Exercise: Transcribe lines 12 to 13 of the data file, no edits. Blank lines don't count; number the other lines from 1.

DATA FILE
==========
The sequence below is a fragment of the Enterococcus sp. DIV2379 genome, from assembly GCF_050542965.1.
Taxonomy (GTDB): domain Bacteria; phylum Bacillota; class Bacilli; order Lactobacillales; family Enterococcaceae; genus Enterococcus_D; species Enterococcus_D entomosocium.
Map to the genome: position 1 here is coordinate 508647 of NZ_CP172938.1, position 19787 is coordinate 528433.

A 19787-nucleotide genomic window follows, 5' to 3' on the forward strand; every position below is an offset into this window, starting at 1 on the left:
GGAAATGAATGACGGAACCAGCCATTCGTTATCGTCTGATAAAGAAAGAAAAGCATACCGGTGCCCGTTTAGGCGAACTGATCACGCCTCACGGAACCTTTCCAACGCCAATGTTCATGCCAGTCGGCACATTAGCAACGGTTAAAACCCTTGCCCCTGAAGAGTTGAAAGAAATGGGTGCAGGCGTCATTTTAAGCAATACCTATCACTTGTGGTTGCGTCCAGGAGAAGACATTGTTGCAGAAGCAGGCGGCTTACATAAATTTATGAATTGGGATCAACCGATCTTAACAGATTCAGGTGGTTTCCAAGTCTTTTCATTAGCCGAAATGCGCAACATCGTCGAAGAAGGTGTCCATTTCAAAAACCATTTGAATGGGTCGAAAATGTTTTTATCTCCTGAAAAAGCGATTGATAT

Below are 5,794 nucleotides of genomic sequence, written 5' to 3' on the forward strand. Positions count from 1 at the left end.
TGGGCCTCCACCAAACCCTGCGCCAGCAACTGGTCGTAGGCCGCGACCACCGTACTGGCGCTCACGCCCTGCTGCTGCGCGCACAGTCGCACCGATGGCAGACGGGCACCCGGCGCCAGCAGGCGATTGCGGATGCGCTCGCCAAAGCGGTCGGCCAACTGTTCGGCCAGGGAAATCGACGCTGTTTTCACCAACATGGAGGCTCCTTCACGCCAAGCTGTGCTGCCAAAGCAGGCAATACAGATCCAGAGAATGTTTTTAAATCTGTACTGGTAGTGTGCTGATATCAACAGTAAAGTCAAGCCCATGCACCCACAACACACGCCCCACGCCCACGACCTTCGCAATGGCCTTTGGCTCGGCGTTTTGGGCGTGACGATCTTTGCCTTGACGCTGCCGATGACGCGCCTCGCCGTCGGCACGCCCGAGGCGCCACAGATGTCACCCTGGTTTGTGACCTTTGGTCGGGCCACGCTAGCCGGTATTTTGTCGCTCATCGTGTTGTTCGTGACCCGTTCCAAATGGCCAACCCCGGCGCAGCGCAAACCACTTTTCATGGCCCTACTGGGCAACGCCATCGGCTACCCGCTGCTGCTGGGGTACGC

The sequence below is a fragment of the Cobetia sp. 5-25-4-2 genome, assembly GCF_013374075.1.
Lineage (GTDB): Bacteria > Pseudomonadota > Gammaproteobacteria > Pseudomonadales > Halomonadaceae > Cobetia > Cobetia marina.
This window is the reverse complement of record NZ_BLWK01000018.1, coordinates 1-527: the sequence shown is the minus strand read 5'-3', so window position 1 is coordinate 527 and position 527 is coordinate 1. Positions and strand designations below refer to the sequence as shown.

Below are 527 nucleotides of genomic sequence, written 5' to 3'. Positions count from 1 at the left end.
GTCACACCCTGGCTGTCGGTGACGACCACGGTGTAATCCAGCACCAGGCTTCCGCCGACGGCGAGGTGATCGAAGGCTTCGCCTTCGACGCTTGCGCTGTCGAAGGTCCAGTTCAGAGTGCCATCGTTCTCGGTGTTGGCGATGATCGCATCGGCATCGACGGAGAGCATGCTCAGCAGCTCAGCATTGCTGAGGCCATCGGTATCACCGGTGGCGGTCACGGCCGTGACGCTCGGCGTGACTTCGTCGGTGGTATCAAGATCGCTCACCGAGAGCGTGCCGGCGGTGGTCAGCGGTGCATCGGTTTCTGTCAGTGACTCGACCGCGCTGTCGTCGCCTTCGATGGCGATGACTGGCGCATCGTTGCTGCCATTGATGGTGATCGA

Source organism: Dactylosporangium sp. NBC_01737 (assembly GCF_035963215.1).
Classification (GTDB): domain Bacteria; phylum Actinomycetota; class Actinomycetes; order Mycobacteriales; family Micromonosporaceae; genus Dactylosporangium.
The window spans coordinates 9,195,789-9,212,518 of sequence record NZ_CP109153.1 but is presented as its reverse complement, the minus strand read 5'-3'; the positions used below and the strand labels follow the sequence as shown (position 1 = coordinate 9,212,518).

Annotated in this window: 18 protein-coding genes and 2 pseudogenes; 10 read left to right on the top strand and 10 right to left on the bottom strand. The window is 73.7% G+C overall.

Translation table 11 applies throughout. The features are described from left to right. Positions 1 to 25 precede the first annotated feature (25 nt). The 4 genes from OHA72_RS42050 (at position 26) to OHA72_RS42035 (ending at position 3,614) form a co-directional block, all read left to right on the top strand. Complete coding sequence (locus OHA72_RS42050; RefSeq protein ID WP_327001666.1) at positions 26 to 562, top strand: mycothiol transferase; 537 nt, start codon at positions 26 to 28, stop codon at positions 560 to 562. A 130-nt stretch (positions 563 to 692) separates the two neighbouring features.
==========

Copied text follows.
GTCACACCCTGGCTGTCGGTGACGACCACGGTGTAATCCAGCACCAGGCTTCCGCCGACGGCGAGGTGATCGAAGGCTTCGCCTTCGACGCTTGCGCTGTCGAAGGTCCAGTTCAGAGTGCCATCGTTCTCGGTGTTGGCGATGATCGCATCGGCATCGACGGAGAGCATGCTCAGCAGCTCAGCATTGCTGAGGCCATCGGTATCACCGGTGGCGGTCACGGCCGTGACGCTCGGCGTGACTTCGTCGGTGGTATCAAGATCGCTCACCGAGAGCGTGCCGGCGGTGGTCAGCGGTGCATCGGTTTCTGTCAGTGACTCGACCGCGCTGTCGTCGCCTTCGATGGCGATGACTGGCGCATCGTTGCTGCCATTGATGGTGATCGA

Source organism: Dactylosporangium sp. NBC_01737 (assembly GCF_035963215.1).